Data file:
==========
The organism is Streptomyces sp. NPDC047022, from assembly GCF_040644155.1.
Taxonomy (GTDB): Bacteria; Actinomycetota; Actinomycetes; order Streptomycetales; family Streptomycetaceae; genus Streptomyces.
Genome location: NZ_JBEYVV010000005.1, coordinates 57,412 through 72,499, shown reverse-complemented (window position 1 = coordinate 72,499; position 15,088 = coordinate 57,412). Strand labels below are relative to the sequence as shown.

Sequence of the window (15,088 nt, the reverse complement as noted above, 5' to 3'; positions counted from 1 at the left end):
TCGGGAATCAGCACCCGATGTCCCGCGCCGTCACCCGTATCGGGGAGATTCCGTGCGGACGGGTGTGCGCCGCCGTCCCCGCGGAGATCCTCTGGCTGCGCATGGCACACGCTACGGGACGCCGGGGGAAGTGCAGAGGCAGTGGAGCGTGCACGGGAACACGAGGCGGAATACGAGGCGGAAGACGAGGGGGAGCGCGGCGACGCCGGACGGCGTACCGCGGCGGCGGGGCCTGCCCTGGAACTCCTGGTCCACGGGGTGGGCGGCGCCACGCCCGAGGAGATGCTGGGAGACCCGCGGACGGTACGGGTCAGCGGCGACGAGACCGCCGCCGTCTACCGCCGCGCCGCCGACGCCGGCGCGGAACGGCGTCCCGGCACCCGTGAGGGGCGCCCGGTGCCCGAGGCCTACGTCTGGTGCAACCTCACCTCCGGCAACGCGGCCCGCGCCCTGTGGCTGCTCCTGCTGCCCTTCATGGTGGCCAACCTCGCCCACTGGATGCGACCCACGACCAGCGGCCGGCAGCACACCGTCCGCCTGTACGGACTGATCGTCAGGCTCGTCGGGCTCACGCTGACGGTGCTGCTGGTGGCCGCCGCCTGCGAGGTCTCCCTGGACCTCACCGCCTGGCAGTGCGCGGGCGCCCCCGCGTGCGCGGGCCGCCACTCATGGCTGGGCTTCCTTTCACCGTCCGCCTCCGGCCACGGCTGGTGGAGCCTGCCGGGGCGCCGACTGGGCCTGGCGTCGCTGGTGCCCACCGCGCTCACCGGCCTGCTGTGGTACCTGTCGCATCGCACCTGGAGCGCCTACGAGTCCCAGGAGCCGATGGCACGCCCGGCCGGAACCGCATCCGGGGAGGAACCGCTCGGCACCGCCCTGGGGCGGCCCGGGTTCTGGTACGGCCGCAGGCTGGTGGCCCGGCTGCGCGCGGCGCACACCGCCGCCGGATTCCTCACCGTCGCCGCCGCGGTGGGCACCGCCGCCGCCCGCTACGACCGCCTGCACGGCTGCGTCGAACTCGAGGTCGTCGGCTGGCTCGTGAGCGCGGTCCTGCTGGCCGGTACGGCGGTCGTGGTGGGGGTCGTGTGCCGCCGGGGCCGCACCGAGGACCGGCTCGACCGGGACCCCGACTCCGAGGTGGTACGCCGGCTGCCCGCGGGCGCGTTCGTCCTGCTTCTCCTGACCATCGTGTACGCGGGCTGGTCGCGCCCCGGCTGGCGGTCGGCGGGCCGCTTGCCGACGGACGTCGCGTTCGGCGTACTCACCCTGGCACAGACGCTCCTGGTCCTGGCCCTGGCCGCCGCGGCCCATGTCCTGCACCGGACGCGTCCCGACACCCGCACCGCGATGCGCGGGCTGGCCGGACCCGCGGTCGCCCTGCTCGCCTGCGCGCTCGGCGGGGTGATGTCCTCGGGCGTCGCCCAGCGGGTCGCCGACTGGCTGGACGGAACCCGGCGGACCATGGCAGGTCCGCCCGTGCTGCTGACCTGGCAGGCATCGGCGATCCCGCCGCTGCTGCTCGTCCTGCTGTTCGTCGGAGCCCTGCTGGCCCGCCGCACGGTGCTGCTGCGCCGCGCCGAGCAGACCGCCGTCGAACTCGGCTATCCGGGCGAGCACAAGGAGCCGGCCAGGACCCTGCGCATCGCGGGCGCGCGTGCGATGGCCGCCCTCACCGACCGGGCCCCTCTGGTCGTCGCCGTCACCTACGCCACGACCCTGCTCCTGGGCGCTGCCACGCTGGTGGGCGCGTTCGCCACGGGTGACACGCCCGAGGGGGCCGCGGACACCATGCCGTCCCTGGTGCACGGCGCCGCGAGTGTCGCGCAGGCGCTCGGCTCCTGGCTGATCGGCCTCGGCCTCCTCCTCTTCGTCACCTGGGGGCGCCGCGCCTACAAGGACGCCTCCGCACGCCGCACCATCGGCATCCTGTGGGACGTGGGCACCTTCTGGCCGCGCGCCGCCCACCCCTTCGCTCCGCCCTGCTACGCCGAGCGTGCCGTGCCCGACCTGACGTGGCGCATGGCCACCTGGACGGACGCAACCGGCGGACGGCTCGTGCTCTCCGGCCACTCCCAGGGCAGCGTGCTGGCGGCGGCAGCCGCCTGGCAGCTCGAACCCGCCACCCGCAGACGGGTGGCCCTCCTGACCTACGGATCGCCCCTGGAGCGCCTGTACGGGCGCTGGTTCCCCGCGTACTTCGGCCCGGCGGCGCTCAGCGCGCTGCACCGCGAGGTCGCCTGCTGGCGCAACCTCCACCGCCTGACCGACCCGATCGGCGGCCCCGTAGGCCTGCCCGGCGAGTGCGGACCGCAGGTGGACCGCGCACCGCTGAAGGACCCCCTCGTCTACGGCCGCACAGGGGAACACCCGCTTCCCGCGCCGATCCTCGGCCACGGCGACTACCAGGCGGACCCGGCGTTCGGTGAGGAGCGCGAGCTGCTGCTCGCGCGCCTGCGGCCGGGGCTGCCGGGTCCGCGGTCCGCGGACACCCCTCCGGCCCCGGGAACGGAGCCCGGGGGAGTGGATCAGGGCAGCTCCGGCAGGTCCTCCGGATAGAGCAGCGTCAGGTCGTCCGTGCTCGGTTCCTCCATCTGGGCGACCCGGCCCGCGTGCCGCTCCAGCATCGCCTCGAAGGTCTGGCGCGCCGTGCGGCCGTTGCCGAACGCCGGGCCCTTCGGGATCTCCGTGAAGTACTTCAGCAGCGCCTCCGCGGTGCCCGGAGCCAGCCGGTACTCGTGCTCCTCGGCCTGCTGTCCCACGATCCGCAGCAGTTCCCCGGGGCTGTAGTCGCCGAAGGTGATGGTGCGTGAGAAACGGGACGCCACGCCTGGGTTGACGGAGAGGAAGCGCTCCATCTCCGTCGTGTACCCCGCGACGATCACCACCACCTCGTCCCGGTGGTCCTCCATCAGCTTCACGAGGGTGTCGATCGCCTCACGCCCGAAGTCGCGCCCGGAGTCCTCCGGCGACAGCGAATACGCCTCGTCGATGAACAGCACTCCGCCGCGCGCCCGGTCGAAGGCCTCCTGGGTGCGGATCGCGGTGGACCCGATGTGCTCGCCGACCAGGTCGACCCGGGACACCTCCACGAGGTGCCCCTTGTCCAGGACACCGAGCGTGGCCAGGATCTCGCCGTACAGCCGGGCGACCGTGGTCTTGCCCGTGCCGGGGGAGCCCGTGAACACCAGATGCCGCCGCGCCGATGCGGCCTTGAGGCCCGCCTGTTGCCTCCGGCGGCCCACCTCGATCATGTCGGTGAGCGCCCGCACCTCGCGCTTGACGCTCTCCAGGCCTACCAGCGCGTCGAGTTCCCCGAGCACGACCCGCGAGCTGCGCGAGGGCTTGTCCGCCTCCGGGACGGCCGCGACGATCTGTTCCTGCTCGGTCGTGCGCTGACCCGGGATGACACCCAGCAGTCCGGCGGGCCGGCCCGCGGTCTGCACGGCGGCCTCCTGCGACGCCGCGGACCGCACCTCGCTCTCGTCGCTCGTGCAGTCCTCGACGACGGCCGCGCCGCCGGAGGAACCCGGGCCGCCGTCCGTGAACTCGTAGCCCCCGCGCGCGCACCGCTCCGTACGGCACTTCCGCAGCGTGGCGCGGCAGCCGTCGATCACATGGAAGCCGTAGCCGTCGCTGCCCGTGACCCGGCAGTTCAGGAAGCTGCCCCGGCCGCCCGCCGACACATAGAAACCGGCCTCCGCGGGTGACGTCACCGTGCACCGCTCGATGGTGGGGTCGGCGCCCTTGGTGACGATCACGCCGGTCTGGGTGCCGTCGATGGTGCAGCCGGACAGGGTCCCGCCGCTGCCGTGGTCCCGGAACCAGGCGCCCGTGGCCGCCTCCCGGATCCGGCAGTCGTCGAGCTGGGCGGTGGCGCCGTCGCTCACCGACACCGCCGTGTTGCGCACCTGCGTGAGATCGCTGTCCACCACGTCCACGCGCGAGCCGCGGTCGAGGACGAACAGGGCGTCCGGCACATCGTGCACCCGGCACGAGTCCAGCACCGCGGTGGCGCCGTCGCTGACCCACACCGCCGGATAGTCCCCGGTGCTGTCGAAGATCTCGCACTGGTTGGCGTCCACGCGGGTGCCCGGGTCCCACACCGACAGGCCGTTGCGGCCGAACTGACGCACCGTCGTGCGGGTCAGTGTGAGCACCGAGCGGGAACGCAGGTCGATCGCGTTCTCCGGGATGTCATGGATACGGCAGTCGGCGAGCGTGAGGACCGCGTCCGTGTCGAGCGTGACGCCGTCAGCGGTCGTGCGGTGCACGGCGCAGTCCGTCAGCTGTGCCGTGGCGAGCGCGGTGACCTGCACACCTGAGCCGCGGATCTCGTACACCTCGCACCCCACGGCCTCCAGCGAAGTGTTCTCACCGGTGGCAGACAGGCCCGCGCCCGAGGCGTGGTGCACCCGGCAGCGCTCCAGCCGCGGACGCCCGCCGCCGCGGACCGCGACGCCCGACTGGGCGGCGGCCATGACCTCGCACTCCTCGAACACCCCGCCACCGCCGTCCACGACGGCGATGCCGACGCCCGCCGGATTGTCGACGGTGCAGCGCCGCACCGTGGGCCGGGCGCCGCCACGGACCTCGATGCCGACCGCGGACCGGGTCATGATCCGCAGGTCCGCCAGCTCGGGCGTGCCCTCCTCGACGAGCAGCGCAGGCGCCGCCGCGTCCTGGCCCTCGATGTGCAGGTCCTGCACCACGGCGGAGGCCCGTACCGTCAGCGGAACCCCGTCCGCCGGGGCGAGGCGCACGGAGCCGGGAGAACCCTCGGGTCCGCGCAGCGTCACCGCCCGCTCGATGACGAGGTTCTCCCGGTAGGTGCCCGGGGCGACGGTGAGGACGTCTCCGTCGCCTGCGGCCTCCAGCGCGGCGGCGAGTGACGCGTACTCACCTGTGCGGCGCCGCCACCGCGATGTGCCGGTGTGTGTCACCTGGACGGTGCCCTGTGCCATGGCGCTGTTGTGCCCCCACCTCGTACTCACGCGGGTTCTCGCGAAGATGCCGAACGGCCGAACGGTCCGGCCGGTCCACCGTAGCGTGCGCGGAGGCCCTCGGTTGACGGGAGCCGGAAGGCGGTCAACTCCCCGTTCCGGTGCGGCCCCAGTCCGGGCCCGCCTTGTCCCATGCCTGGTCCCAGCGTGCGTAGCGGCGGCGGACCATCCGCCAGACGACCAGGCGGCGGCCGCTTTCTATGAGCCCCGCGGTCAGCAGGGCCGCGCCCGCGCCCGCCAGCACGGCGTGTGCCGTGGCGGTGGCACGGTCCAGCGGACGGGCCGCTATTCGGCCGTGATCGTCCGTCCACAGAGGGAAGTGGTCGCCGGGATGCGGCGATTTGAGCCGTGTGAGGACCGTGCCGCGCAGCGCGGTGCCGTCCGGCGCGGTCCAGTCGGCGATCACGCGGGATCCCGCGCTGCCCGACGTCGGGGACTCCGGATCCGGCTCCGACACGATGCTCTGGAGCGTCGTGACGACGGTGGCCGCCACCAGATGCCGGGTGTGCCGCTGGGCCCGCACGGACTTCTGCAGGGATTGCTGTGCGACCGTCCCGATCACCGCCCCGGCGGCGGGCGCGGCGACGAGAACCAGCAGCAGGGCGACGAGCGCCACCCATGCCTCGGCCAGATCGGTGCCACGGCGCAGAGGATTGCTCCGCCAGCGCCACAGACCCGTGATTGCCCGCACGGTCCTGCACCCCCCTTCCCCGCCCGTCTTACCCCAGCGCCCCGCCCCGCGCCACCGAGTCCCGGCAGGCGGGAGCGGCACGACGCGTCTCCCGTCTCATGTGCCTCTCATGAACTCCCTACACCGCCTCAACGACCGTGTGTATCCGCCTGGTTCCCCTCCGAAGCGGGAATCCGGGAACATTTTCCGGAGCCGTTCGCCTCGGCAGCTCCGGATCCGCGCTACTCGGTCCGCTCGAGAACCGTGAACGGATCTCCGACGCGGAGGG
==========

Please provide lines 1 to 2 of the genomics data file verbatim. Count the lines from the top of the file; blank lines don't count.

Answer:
The organism is Streptomyces sp. NPDC047022, from assembly GCF_040644155.1.
Taxonomy (GTDB): Bacteria; Actinomycetota; Actinomycetes; order Streptomycetales; family Streptomycetaceae; genus Streptomyces.